• Austrian Anarchy||

    Are they going to institute those sworn oaths to the Constitution for contractors that Judge Andrew Napolitano made up this morning?

  • tarran||

    Isn't General Alexander and Airforce Academy Grad?

    What happened to not lying, cheating, or stealing? What happened to not tolerating those who did so?

    If I were to become president, I would love to recall him to active duty, and charge him under the UCMJ for perjury. Losing his pension and rank might encourage the others to not fuck around like he did.

  • Pelosi's Rabbit||

    That's it, I'm not voting for him next time he's up for reelection.

  • PapayaSF||

    Here's my non-purist take. On the one hand, I think much of what the NSA does in the US counts as a "general warrant," forbidden by the 4th Amendment. They shouldn't be able to just ask for and get "all Verizon phone records for these three months." It's far too general.

    But they do have a role in looking for actual terror threats. I strongly suspect that much of their overreach comes out of pure political correctness: asking for the Verizon phone records of only Muslims might be seen as a worse civil liberties violation. And who knows if they might miss something? So they ask for everything "to be safe."

    Let's face it: the terror threats the US faces are almost exclusively from Muslims. Yes, there are many innocent ones, but (with rare exceptions) it's pointless to spy on non-Muslims when you're looking for Muslim terrorists. Muslim terrorists are a subset, but they are a subset of a relatively small US group. So if the NSA stuck to snooping on other countries (their original mandate) and on Muslims in the US, I'd probably be OK with that.

  • Raston Bot||

    I'd be okay with Americans just accepting that thousands of us will be murdered by acts of political violence every year and that's the price to pay for living in a free and open society.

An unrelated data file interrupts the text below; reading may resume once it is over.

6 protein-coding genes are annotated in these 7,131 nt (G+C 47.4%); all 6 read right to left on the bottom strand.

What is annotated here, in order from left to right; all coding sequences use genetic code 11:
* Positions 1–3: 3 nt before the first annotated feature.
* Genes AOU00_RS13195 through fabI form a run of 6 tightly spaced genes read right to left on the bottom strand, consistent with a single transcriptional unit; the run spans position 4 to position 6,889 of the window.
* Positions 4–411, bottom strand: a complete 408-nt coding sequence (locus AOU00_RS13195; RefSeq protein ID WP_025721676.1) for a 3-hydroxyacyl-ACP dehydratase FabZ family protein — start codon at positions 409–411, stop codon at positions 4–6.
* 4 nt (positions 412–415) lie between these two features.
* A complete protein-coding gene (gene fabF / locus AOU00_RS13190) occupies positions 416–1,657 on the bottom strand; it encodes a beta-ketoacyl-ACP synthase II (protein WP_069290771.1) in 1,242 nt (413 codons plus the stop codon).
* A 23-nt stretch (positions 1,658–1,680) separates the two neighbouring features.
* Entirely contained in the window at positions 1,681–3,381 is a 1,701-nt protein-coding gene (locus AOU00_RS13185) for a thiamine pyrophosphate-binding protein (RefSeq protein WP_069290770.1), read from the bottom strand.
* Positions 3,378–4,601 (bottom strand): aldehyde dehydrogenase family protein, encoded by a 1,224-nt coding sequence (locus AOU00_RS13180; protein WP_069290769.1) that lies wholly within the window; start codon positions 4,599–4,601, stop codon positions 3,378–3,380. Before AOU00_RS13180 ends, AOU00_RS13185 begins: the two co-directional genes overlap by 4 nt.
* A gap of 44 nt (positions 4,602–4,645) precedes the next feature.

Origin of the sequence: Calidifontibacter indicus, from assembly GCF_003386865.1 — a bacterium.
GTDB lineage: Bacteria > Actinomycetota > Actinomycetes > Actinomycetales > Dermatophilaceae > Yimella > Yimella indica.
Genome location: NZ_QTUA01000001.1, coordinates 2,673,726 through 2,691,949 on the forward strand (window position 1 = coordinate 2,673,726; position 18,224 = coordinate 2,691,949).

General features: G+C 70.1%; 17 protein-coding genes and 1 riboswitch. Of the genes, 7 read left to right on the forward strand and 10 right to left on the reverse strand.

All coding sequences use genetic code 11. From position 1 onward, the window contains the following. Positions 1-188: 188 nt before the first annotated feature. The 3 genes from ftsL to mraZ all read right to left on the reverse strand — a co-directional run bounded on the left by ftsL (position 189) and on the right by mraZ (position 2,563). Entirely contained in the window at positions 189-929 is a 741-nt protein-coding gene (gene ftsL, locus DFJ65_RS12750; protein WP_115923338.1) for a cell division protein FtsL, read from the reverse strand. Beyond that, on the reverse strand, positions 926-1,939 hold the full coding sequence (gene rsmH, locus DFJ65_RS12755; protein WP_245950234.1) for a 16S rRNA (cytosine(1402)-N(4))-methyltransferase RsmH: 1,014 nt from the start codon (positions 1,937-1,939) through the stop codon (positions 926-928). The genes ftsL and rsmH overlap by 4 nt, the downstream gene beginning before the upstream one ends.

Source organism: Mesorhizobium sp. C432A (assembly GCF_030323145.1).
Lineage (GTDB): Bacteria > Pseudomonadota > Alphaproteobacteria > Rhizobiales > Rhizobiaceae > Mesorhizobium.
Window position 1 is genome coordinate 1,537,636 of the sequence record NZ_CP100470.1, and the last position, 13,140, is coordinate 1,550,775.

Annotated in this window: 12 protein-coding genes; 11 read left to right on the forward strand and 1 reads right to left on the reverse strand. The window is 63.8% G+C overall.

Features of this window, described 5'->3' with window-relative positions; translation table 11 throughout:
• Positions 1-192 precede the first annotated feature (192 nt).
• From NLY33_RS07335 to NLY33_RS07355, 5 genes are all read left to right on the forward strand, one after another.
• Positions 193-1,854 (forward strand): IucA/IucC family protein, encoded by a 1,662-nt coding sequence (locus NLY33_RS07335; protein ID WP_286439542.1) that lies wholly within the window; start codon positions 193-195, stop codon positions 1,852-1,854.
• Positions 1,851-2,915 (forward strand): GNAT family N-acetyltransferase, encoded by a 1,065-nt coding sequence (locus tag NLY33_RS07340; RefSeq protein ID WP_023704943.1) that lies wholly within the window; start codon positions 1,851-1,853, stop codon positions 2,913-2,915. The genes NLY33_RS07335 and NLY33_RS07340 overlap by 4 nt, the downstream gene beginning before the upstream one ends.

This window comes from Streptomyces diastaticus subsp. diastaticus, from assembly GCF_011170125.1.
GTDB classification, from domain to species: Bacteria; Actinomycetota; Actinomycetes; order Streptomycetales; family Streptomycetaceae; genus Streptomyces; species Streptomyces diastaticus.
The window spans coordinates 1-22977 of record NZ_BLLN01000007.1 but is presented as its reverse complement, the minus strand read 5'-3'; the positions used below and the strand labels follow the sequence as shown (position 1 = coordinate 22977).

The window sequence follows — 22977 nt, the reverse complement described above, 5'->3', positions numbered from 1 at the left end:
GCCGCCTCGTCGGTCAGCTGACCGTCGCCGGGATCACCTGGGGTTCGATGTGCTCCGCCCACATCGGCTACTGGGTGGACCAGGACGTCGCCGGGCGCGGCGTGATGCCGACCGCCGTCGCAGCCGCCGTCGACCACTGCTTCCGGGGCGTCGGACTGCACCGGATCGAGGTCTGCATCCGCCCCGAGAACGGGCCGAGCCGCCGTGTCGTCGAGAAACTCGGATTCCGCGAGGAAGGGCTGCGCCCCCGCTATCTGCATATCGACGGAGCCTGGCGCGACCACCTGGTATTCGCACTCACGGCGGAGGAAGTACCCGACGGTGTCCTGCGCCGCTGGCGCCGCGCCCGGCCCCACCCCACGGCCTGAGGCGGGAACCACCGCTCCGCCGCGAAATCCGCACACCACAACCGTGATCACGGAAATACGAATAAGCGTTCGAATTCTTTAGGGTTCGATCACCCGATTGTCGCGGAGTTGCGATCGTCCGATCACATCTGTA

• Calidissident||

    I don't think NSA stooping is preventing a 9/11 a year. Is there any other year where Islamic terrorism has claimed even 100 lives in the US? Or any form of terrorism, excluding the year of the OKC bombings?

  • Calidissident||

    Do phone companies keep records of their customers' religion? Honestly, your proposal is so ridiculous on so many levels that I'm not even going to respond beyond that question (I believe I actually did respond to this once before. IIRC you posted it a while back).

  • PapayaSF||

    I'm sure that the NSA has the resources to figure out who most of the Muslims are in the US, simply from census records, mailing lists, and so on. It would be trivially easy to crosscheck that data with phone company records.

  • Calidissident||

    Well that's reassuring (for the record, the Census doesn't collect information on religion, and not all Muslims have Arabic names, nor are all people with Arabic names Muslim). I'm 100% confident that the government would never misuse these powers against other groups. And as long as they're only misused against Muslims, well everything's just swell, right?

  • PapayaSF||

    I'm sure that with the resources they have, the NSA could quickly identify and pinpoint 99%+ of the Muslims in the US. Might they misuse that knowledge, then or later? Sure, but it depends on what you define as "misuse."

    I think national security is a legitimate function of the federal government. (One of the few.) And it's silly to ignore the fact that one of the major threats to the US (if not the major threat) comes from members of one particular religion. And given that that religion has members here, and that it's undeniable that some of them have already proven to be terrorists and terror supporters, well, it seems obvious where to look. If you know some of your apples are poisoned, you don't waste time checking out your milk or your salt. Yes, in a sense it's "unfair" to the innocent apples, but that's the breaks.

  • Calidissident||

    "I'm sure that with the resources they have, the NSA could quickly identify and pinpoint 99%+ of the Muslims in the US."

    And I think that's a problem. You apparently do not (also, even if they could pinpoint 99% of Muslims, that doesn't mean they also wouldn't include millions of people who aren't Muslim, but would be targeted due to ethnicity, name, former religion, etc.).

    "Might they misuse that knowledge, then or later? Sure, but it depends on what you define as 'misuse.'"

    What a copout. After all of the abuse of civil liberties done by the government over the years, not to mention the absurd incompetence they've shown in everything else they've done, such as Obamacare (which has exceeded even your expectations), how can you possibly trust them on this? Damn, I guess "MOOOOOSLIMMMMZZZ!" is a pretty effective propaganda tool.

    "I think national security is a legitimate function of the federal government"

    So do I. I don't think that justifies violating the rights and liberties of millions of people without probable cause.